Buck finds puzzling the gratuitous cruelty of the adult men who have captured and caged him as he wonders what they want of him: "He could not understand what it all meant."
Buck is baffled about why these strange adults keep him in a cage and mistreat him so cruelly by not feeding him and not giving him water. And, to add to his confusion and puzzlement, some men leave him unharmed, such as the salon-keeper who merely opens the door to check on him by the dim light of a candle.
Further, Buck's feeling of puzzlement and oppression overwhelms him with a nebulous sense of danger and of misfortune that could come at any time, because whenever he hears the shed door rattle and he hopes to see the Judge or his men, there appear only other strange adult men, adults who puzzlingly torment him for no apparent reason.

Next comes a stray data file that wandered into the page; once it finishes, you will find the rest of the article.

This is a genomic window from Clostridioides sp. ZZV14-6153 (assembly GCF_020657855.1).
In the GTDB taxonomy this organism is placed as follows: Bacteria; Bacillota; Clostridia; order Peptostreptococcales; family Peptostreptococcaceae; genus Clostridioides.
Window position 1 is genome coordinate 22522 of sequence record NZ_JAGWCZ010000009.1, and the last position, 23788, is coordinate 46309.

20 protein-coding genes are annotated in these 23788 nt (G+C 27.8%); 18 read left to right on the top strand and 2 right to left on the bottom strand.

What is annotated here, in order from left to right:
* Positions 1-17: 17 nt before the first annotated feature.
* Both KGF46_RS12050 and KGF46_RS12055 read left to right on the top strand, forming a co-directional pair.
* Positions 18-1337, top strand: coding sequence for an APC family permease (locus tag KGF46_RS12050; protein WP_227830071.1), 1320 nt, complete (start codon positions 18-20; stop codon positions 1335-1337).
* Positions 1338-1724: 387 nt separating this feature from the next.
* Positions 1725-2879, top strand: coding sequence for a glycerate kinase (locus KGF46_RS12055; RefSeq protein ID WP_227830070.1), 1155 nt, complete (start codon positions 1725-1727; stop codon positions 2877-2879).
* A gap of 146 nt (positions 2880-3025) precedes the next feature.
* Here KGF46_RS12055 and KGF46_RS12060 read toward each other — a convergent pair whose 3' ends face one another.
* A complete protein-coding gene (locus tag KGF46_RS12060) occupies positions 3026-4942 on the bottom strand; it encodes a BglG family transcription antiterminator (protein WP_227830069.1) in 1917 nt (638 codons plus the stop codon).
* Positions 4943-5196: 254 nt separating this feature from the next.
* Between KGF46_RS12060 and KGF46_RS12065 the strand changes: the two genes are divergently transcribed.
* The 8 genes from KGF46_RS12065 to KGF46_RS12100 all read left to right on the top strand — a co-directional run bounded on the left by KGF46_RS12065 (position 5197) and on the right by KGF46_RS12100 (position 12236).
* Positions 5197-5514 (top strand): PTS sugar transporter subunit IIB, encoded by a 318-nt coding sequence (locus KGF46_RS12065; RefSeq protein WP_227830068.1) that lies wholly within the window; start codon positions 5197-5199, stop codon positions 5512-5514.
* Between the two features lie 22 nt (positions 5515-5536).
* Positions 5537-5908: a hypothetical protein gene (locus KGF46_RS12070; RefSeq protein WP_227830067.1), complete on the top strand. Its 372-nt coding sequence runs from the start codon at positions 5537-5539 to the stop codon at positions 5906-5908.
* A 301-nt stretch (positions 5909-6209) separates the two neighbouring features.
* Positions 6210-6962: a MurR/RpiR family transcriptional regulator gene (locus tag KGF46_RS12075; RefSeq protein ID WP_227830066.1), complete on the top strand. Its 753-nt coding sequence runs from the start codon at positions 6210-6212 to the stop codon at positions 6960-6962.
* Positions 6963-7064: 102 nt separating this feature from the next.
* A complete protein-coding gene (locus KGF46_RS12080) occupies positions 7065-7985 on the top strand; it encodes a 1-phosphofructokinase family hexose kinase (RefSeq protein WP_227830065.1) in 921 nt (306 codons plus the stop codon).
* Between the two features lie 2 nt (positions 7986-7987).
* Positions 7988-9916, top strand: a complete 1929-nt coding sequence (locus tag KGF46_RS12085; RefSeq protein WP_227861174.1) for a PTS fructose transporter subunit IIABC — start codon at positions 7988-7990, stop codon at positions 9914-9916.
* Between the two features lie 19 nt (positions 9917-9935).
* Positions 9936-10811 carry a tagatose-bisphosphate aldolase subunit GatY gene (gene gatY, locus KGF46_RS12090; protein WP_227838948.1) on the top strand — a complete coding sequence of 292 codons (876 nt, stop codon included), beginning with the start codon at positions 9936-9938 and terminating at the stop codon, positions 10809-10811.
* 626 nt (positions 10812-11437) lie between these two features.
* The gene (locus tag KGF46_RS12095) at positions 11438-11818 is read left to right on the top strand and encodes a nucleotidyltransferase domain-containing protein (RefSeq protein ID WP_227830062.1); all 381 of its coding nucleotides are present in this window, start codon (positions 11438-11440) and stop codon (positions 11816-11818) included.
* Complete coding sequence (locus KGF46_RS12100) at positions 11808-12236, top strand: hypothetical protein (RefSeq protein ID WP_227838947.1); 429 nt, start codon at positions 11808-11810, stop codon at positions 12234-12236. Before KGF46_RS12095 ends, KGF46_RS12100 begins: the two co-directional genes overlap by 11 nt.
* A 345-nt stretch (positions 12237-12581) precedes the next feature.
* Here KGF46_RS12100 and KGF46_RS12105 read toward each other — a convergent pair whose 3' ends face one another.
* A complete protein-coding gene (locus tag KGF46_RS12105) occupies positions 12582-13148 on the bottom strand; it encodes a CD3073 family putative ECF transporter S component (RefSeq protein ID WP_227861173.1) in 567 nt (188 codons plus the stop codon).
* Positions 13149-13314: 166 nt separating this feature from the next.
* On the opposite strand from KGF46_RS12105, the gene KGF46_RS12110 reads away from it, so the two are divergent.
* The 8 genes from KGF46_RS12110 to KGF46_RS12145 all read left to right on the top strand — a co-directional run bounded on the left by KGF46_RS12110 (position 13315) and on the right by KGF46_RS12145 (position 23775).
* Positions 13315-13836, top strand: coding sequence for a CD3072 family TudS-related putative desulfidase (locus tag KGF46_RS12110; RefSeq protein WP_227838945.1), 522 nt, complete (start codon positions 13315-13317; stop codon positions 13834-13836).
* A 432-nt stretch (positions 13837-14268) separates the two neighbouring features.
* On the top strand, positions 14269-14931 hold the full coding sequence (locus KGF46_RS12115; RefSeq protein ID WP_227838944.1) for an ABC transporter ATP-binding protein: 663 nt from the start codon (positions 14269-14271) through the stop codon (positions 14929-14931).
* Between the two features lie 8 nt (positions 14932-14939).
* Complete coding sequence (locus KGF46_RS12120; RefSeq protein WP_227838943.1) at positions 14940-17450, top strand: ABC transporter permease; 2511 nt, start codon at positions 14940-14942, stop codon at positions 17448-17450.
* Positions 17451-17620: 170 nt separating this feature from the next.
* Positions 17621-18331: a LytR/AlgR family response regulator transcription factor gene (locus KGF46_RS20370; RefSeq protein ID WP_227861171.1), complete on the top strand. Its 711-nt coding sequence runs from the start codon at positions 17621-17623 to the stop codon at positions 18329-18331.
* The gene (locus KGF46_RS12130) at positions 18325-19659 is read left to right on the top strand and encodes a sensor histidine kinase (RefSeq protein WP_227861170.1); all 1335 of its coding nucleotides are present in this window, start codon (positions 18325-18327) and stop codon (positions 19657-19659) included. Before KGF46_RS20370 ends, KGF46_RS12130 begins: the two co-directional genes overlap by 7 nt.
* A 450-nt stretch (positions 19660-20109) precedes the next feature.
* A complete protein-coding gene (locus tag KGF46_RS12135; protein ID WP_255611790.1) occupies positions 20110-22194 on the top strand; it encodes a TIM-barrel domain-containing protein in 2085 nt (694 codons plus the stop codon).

The Call of the Wild by Jack London is considered by literary critics to be this author's perfect work. For, its naturalistic theme certainly plays well in the setting of the prospecting Klondike of 1897 in which man and dog, both creatures of an indifferent universe, confront a brutal environment that tests their survival instincts and strength.